If you feel severe neck pain after getting in a car accident, you may be experiencing whiplash. While "whiplash" is a nonmedical term, it is widely used to describe damage to the soft tissues of the neck, including ligaments, tendons, and muscles. Whiplash occurs most often in motor vehicle accidents, sporting activities and accidental falls when the person hits his or her head. When a person's neck move beyond its normal range of motion, as commonly happens when someone is in a vehicle that's struck by another car, structures in neck tissue can be easily torn and stretched out of shape.
Symptoms from whiplash include neck pain and swelling, tenderness in the back of the neck, muscle spasms in the neck, and back pain. Depending on the severity of the pain, an emergency room visit might be required. At the emergency room, the doctor will have to go through a series of steps to ensure the injury is not worse than whiplash. The doctor will inspect the head and neck for any external signs of trauma, and then X-rays may be taken of the neck bones to check for fractures or herniated discs in the neck. Additional imaging may be done with a CT or MRI scanner. Whiplash can be treated at home or in a hospital.
All whiplash treatments are designed to relieve pain in the neck and minimize inflammation in the neck tissues. The routine for at home care is to apply ice to the neck for 20 minutes each hour for the first 24 hours while taking acetaminophen or an anti-inflammatory medication such as ibuprofen. If the pain persists, it makes sense to get seen by a chiropractor, family doctor or orthopedist to see what is wrong and what more intensive treatment options are available.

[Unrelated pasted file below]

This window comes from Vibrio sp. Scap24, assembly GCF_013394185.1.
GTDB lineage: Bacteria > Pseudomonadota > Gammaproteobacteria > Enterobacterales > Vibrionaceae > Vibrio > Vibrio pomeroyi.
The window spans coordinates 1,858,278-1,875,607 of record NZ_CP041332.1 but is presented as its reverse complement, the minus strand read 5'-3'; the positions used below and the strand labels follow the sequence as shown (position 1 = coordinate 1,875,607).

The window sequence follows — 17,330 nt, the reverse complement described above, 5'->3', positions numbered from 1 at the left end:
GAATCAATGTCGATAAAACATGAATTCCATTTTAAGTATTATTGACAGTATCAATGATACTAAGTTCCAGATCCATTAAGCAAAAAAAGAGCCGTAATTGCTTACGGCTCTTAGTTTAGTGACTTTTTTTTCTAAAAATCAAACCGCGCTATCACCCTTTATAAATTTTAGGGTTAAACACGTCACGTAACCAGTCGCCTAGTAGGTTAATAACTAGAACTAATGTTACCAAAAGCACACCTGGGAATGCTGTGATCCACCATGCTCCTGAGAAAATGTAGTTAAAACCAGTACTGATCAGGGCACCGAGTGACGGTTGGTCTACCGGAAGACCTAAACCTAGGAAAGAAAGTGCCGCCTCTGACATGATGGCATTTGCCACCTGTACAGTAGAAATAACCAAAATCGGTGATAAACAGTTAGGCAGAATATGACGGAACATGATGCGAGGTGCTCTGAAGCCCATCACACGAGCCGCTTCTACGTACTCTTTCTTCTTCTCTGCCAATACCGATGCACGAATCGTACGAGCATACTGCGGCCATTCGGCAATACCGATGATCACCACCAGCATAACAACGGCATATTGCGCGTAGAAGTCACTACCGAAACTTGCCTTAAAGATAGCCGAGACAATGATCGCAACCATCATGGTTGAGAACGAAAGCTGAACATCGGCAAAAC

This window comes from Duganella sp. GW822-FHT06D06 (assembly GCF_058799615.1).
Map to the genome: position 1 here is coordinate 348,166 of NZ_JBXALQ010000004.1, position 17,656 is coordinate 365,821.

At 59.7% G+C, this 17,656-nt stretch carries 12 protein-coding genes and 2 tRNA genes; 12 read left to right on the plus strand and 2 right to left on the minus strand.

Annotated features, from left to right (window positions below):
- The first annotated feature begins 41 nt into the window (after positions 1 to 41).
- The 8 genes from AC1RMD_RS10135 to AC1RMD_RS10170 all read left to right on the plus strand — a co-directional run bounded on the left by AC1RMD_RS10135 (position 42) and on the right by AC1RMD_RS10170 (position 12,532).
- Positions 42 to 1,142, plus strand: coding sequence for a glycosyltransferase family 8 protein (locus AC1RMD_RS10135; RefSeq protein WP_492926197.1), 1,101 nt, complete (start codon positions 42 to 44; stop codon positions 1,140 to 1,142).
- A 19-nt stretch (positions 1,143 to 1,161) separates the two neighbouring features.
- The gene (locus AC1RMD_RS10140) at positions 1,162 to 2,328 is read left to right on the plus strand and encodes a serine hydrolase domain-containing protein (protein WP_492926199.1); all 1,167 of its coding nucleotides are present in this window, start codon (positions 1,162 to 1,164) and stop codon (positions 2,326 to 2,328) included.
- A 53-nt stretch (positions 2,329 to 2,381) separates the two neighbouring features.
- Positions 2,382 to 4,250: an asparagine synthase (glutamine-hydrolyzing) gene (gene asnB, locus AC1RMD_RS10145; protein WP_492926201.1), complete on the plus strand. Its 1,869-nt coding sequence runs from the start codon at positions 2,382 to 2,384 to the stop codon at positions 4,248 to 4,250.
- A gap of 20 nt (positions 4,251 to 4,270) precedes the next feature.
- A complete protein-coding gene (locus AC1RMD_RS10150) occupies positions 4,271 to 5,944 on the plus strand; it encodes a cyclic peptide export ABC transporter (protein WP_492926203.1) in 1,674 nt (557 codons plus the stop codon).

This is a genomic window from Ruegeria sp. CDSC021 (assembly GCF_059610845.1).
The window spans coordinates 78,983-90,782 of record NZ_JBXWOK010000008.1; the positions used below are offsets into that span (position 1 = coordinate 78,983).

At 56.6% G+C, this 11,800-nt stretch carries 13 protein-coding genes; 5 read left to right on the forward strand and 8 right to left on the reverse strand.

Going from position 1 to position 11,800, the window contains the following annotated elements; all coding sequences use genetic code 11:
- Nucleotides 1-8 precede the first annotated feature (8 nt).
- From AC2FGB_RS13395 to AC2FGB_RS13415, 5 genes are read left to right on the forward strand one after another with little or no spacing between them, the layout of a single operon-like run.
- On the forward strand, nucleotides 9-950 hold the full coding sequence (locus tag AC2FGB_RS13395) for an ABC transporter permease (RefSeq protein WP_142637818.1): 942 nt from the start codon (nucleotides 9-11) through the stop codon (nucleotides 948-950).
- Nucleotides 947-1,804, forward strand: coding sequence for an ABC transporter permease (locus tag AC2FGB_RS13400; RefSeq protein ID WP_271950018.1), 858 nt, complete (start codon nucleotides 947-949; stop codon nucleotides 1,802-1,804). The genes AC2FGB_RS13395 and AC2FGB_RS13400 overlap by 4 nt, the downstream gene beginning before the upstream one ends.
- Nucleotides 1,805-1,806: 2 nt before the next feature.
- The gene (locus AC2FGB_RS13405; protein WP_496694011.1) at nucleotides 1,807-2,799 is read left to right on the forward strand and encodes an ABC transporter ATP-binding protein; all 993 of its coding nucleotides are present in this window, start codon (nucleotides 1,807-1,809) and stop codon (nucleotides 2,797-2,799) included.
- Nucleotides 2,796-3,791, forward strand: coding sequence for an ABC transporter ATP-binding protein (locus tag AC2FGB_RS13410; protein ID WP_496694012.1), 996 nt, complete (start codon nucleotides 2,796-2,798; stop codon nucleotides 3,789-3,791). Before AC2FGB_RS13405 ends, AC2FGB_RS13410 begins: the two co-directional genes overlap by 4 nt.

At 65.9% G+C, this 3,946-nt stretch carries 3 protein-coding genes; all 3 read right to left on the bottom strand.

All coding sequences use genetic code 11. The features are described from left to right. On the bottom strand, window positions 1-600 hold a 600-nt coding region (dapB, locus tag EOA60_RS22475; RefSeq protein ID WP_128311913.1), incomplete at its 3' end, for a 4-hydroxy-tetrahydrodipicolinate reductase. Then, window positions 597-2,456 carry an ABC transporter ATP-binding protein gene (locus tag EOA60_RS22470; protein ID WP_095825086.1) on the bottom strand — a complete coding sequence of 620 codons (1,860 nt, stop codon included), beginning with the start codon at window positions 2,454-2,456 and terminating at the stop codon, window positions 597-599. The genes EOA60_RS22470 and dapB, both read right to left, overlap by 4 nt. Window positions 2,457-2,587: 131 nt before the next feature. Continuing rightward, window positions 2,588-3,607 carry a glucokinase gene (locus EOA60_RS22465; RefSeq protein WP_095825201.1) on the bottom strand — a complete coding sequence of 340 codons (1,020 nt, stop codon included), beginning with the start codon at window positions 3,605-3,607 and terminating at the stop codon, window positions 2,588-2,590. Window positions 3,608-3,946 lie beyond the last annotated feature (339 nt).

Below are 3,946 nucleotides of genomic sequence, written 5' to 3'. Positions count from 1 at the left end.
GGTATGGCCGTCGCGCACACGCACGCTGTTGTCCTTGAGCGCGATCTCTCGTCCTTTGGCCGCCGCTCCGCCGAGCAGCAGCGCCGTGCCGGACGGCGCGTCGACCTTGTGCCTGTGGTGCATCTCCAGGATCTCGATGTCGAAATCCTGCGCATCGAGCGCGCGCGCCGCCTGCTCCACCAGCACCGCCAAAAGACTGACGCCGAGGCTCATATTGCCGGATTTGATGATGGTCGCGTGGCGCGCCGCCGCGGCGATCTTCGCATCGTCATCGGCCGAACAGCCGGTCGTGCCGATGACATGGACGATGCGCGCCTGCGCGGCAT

Medical treatment for whiplash ranges from rest and neck massage to complete immobilization and administration of muscle relaxants. The doctor may recommend wearing a soft cervical collar for ambulatory patients and prescribe a series of neck exercises to be begun 72 hours after the injury and designed to restore strength and range of motion.
Whiplash is more than just a painful injury. Trauma to the muscles and ligaments of the neck can cause dizziness, trouble concentrating and stiffness in the back and shoulders. Worse, about 20 percent of victims may never fully recover whiplash.
If you suffered whiplash in an automobile accident caused by a negligent or reckless driver, attorneys with our Virginia Beach, VA-based personal injury law firm may be able to help you.